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Fair,38°
Friday, December 19, 2014

'Greatest achievement in the history of man'

And what is this greatest “achievement”? Neil Armstrong walking on the moon? Jonas Salk discovering the vaccine for polio? Steve Jobs creating the iPhone? Some Bronze Age dude inventing the wheel?

Apparently not. An ESPN anchor was hailing Joey “Jaws” Chestnut, 30, a New Yorker who ate 61 Nathan’s hot dogs in 10 minutes to win the annual July Fourth contest. The female winner was Miki Sudo, who ate 34 hot dogs in 10 minutes, defeating two-time champ Sonya “the Black Widow” Thomas.

I love to discover a parallel universe, and for me, competitive eating, family Thanksgivings aside, is a new world. Really, I don’t get it. There is actually an International Federation of Competitive Eating, with stringent rules. In the Nathan’s competition, for example, the hot dogs must be consumed with the buns. Eaters have learned that soaking the buns in water beforehand makes them more digestible. And disgusting, I would suggest.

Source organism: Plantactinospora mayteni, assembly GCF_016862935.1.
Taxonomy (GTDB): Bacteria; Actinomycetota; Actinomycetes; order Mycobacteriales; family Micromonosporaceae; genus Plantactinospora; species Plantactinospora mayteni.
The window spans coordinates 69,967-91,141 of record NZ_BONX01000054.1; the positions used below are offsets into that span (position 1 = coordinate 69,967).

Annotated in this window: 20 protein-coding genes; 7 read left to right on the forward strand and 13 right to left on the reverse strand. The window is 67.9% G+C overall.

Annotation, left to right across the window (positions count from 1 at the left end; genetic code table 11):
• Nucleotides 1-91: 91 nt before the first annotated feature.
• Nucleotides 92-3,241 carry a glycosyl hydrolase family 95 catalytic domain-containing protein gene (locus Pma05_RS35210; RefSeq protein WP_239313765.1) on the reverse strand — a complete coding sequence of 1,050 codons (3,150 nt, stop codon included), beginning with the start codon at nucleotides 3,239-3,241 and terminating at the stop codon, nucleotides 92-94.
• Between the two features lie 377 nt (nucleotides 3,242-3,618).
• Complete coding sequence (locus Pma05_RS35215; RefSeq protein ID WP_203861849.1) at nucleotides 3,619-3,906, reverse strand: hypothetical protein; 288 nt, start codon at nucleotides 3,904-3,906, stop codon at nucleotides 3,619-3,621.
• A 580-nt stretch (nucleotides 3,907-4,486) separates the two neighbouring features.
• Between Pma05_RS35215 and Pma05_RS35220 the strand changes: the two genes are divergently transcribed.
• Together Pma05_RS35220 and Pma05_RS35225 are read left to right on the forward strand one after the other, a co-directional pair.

The pictures do tell the story, as competitors stuff dog after dog into their mouths, swallowing as fast as they can. Various snapshots capture the players in mid-bite, with frankfurter stumps sticking out of their faces. Not exactly the same cachet as Armstrong planting the American flag in lunar soil.

Some say they train for the event, by doing stomach-stretching marathon eating and other gustatory exercises not fit for description in a family newspaper. None of this information makes me better understand the process, the motivation or the people who compete. Is it about their 15 minutes of fame? Is everyone good at something, even if it’s eating 61 hot dogs in 10 minutes?

The event seems particularly American in its good-hearted foolishness, its worship of overconsumption and its raw competitiveness.

I am hardly immune to the appeal of the hot dog. In my push for healthier foods and better diets for our children, I allow one glorious exception. We like to know every last calorie and additive and chemical in our meals, yet the frankfurter must remain exempt from analysis. Its historic origins are shrouded in mystery; its ingredients are ill-defined.

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